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Framework for Understanding Poverty Paperback – Jan 2005

3.7 out of 5 stars 10 customer reviews

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Harry Potter and the Cursed Child
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Product Details

  • Paperback: 199 pages
  • Publisher: AHA! Process (January 2005)
  • Language: English
  • ISBN-10: 1929229488
  • ISBN-13: 978-1929229482
  • Product Dimensions: 25.4 x 17.8 x 1.1 cm
  • Shipping Weight: 386 g
  • Average Customer Review: 3.7 out of 5 stars 10 customer reviews
  • Amazon Bestsellers Rank: #99,655 in Books (See Top 100 in Books)
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Top Customer Reviews

Format: Paperback
As a psychology researcher in inner-city schools, I am drawn to the description of this book because as a field (edu. research), we do indeed lack a theoretical framework to understand poverty in relation to school achievement. But this book falls very short in presenting such a framework. The main data of the book is the author's anecdotal experience, which she summarizes in almost in-your-face presentation of poverty case studies. But a framework fails to draw on various existing well-researched directions in poverty and in education to present a coherent parsimonious way to understand complex phenomena. The conclusions drawn by this author is thinly baesd on a few limited writings (mostly on linguistics), while largely a collection of personal opinions. The author stated that the idea for the book proceeded her years of "research" experience. That may be the problem. A hindsight retrospection wears very tainted lenses. The "years of experience" is not examined in real-time with specific research questions. Rather, they are selectively drawn upon to be coherent only with the author's current thinking. The reference list in the back is more in depth than what the author actually put in text. The mostly pointless clip art inserted throughout the book made it seem like the publisher is trying to squeeze more pages into a other-wise small book. The two pages comparing classes are interesting (but by no means research or data based). They did become very stereotypical (like the local evening news). Educational recommendations are very simplistic and lack explicit logical reasoning. I question the book's treatment of poverty students as a different breed, indicating that somehow they need to be taught special rules in order to even begin learning.Read more ›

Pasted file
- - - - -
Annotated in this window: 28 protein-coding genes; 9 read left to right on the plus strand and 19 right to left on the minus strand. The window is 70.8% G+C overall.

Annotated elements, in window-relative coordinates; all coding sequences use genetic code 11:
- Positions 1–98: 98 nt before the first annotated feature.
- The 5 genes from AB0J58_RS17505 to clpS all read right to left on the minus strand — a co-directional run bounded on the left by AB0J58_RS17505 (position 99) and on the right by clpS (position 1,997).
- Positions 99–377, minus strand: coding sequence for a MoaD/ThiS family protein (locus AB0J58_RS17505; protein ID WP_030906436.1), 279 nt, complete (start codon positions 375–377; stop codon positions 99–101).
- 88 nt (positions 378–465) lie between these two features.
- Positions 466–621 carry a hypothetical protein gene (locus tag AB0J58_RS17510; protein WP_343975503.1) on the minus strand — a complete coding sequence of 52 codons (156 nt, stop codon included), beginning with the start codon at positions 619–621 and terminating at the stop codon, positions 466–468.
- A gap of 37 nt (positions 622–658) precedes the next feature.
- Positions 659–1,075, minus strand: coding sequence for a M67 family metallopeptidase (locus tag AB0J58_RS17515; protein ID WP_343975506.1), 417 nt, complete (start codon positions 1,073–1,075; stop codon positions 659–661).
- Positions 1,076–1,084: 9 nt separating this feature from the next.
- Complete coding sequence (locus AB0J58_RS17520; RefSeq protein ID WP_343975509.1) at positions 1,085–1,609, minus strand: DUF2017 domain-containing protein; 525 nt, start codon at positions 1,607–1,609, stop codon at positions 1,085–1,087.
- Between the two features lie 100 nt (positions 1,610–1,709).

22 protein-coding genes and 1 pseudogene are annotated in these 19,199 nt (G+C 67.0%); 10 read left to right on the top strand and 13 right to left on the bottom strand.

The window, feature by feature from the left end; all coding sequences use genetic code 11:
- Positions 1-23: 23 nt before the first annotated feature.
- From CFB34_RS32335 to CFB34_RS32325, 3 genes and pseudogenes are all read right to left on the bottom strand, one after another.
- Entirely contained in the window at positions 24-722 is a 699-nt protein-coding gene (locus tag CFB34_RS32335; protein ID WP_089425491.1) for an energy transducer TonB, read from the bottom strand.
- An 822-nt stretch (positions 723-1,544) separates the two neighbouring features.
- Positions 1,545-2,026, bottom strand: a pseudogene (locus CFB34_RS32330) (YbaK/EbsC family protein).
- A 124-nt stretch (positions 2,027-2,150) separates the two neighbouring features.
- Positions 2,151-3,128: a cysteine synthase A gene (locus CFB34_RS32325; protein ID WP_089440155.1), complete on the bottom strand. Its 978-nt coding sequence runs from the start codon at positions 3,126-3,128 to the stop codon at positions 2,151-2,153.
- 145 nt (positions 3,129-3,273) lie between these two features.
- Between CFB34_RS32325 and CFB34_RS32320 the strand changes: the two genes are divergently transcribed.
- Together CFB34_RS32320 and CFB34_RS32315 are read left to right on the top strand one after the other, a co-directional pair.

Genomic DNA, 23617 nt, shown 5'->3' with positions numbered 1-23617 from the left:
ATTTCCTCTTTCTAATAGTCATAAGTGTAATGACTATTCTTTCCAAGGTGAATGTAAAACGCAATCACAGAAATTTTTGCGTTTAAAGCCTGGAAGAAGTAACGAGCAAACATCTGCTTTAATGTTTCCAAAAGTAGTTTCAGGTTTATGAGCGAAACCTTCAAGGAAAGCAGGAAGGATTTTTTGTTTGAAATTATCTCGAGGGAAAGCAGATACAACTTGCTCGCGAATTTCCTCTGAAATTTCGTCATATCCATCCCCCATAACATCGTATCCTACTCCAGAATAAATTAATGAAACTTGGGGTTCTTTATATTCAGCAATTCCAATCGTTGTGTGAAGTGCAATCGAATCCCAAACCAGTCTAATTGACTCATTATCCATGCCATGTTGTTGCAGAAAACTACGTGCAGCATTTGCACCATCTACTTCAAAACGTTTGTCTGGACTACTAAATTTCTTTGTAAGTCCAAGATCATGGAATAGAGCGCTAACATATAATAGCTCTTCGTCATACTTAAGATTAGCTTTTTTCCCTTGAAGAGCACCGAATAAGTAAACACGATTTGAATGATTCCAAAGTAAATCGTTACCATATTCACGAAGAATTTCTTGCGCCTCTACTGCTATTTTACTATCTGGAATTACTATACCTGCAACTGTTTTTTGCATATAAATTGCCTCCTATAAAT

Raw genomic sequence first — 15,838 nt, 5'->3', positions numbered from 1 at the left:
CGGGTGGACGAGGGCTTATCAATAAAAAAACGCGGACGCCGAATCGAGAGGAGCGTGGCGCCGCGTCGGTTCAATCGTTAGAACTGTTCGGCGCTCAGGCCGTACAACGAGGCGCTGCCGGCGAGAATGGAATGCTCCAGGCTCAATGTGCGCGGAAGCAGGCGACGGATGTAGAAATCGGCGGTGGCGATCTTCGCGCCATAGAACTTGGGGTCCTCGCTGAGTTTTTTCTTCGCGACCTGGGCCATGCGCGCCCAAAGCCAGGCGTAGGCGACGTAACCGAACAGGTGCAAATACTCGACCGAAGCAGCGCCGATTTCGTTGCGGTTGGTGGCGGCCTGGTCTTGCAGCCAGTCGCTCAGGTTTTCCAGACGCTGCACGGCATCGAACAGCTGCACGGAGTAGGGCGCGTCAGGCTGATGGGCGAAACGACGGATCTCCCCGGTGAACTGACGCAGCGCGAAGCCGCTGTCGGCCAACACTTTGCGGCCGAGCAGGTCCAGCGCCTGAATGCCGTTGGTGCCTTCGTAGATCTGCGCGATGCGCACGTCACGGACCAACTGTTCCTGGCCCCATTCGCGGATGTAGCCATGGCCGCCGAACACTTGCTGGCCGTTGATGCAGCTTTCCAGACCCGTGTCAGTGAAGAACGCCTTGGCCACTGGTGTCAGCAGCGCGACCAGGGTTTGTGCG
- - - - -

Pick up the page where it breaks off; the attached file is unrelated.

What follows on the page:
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Format: Paperback Verified Purchase
This is a fast read that really answers a lot of question for teachers, like myself, who work with students who live in poverty. There are great suggestions on how to meet those students needs but most importantly understand how the mindset of poverty, middle class and wealthy differ. I am hoping this will help me understand my students better and help me approach my teaching in a more affective way.
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Format: Paperback Verified Purchase
This is a critical read for anyone working with people in poverty. The 'scales fall from one's eyes' as the previously incomprehensible actions of people is revealed as the logical actions of those surviving in a Culture of Poverty, making decisions that ensure survival within that culture but restricting movement OUT of poverty. Makes it exceedingly difficult to 'blame the victim' and reminds that knowledge is Power!
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Format: Paperback
This book does not provide any 'understanding' of poverty. It gives a very superficial and stereotype picture of poverty children and families. In fact, these stereotypes are part of the social problem of poverty itsef!
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Format: Paperback
There are a few scenarios that may cause you to look at things from a viewpoint different from your own. Whether this makes teachers develop more compassion towards poor students is questionable to me. Most teachers I know already have that in place.
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